Chloe Gashi scrutinises the failures of the government surrounding the Grenfell scandal, and argues that more needs to be done to protect underprivileged urban residents.
The Grenfell tragedy on June 14th, 2017, took seventy two lives and left seventy people injured. The fire that engulfed the block of flats in the Royal Borough of Kensington and Chelsea lasted for fourteen hours before it was fully extinguished. Some families were able to make it out of their homes, leaving behind their belongings, while others were trapped inside. In the local community and beyond, the incident has left many scarred years later. This article aims to look at the social disparities and urban inequalities in Grenfell Tower and the surrounding area by taking into consideration its location, demographics, and the events leading up to the fire.
Grenfell Tower was situated in North Kensington in an extremely affluent part of London. Unlike most properties in the area, the tower was made up of social housing units accommodating primarily lower-income residents of minority ethnic origins. Similar housing situated not far from Grenfell, such as Lancaster West Estate, houses a similar demographic of residents. According to an article by the Guardian, the majority of those living in these housing units are migrants who came to the UK during the Windrush period, migrants fleeing countries of war and instability, and unaccounted for and undocumented residents. The fact that just seven of the seventy two people that passed away that night where White Britons, demonstrates how the fire disproportionally affected those of ethnic backgrounds. However, the Grenfell fire is just one of many examples in which minorities, particularly those of low socio-economic status, have disproportionately been at the receiving end of poor political-decision making in the UK. Indeed, in Kensington and Chelsea, this becomes grossly apparent. 39.3% of residents in the borough are White British, while ethnic minorities make up a far smaller percentage, with 4.1% identifying as Arab, and 10% as Asian and 6.6% as Black in the 2011 consensus. The bottom third of those living in the borough, many of whom live in social housing like Grenfell tower, earn just £20,000 a year while the average income is £123,000 per year– more than six times higher. The proximity between extreme wealth and poverty in Kensington and Chelsea is staggering. A report found that average incomes can “drop ten times as you cross a street”. When considering the geography of the borough, the vicinity of these contrasting communities given the very large wealth gap, the differences in quality of life, and the physical placement of the richer and poorer residents, underpins the urban inequalities present. The tower was situated in one of the richest boroughs in the world. Yet, the polarity in the quality and price of housing is striking as not far from the tower are the mansions and luxury apartments of Kensington and Chelsea each of which upholds a value of millions of pounds. This highlights the highly unequal socio-economic context in which Grenfell tower was situated.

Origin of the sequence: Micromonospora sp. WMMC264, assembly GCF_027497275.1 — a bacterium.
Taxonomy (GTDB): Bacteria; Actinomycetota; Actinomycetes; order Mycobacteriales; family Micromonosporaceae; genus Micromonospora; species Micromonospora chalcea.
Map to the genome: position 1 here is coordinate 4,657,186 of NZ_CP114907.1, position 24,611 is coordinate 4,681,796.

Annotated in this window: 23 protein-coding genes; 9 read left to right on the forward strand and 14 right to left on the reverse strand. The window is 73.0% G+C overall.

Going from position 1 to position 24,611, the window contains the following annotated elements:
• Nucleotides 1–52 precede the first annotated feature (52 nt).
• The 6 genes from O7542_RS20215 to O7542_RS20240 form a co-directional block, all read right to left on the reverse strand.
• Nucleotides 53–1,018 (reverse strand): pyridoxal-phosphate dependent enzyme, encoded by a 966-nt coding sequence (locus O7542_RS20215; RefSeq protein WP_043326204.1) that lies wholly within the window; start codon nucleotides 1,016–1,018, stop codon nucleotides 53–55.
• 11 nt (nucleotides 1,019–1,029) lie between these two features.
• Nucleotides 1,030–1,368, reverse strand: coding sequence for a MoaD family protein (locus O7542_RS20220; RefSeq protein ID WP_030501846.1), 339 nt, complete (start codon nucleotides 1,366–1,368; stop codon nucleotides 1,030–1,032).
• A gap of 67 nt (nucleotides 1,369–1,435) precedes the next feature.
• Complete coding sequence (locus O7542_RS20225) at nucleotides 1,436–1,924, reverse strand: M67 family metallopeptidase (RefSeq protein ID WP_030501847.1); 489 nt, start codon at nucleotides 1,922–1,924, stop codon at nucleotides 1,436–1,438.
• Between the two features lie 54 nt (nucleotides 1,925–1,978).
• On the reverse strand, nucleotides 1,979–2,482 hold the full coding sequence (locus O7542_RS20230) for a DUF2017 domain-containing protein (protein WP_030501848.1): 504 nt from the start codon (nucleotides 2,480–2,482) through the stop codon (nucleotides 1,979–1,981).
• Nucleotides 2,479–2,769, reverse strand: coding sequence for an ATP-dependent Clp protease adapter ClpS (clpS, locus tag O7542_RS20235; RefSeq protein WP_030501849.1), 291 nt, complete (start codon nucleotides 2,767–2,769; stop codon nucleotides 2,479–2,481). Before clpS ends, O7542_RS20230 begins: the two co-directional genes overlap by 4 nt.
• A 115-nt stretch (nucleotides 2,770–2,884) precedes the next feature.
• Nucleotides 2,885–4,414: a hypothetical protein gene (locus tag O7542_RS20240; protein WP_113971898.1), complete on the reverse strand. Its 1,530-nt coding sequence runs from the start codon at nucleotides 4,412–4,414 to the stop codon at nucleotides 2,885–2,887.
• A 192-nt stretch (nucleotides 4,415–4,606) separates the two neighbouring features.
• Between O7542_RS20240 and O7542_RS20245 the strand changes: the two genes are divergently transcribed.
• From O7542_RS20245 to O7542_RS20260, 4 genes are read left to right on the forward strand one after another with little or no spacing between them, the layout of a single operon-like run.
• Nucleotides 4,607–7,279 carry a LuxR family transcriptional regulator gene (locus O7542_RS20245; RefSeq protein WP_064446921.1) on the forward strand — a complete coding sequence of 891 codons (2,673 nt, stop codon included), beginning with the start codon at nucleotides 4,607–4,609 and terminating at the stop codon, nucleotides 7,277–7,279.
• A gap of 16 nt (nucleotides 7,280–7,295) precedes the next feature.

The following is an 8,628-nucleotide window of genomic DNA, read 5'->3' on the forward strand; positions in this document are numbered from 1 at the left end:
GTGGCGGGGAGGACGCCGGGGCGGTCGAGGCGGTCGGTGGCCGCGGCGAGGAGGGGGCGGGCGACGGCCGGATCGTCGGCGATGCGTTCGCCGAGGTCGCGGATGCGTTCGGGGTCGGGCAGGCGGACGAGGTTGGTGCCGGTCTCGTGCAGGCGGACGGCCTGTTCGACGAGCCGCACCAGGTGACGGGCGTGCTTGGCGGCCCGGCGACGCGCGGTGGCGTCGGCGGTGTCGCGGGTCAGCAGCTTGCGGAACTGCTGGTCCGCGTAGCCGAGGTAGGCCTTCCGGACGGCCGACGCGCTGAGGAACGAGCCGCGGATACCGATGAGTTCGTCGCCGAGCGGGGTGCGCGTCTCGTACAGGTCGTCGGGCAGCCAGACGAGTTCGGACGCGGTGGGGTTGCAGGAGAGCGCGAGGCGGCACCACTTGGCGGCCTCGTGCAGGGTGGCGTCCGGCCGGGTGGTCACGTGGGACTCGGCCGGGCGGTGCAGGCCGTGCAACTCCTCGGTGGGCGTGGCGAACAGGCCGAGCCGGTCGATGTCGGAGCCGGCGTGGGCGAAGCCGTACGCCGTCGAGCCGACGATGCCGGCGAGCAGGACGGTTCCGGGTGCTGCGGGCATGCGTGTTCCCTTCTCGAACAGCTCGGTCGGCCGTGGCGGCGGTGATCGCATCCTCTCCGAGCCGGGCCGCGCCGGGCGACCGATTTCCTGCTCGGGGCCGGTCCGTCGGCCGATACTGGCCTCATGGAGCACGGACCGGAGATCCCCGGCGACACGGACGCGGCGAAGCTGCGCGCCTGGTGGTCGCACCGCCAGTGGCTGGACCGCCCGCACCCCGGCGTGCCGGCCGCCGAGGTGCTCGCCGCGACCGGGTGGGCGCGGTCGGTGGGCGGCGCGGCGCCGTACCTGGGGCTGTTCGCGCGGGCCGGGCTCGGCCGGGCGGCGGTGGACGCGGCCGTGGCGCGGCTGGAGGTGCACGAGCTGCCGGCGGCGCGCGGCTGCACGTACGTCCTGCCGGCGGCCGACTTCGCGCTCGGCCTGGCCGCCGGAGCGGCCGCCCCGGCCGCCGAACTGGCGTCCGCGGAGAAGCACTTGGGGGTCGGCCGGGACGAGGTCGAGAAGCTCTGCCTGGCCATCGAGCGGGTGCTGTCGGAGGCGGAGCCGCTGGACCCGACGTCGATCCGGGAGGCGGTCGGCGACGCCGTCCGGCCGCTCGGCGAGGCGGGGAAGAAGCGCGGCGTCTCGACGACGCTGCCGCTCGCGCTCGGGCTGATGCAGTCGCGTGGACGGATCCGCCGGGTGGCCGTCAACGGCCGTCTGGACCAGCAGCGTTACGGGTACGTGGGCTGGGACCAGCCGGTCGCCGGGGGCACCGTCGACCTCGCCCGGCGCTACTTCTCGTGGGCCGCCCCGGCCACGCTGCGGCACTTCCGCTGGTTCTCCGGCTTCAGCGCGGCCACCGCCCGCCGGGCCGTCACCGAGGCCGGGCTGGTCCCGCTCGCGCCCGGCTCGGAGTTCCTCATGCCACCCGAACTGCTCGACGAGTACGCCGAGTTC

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From an outsider’s perspective, it is easy to brush the tragedy off as an unfortunate disaster. In reality, the residents of Grenfell had already shown concerns about fire safety many years prior – since 2013. These concerns continued, especially after the renovation of the tower in 2015 saw cladding applied to the building’s exterior. After the fire, many of the residents of the tower expressed on social media platforms and news reports that they believe the cladding was put into place to make the tower appear more aesthetically pleasing compared to the million-dollar mansions just a few streets south. However, the most prominent reason that the residents emphasised their concerns with the cladding was due to its highly flammable nature, which is believed to have acted as a catalyst in the tragedy leading to the fire on the fourth floor traveling all the way to the twenty fourth floor. Nevertheless, very similar cladding is still present in six hundred other blocks of flats similar to Grenfell. People having to live in these conditions is unjust. People should not fear that they will die in a fire in their own home. When looking at the contrasting types of houses in the area, Grenfell had dangerous cladding despite residential concerns around fire safety. In contrast, the luxury houses nearby did not obtain the same cladding. Why is that? The government failed to ensure that the tower was safe to live in after the cladding was put in place, which led to the fire becoming so destructive. This begs the question, if the residents were White/British or had a higher annual income, would anything have been different? Would the fire still have happened to that extent?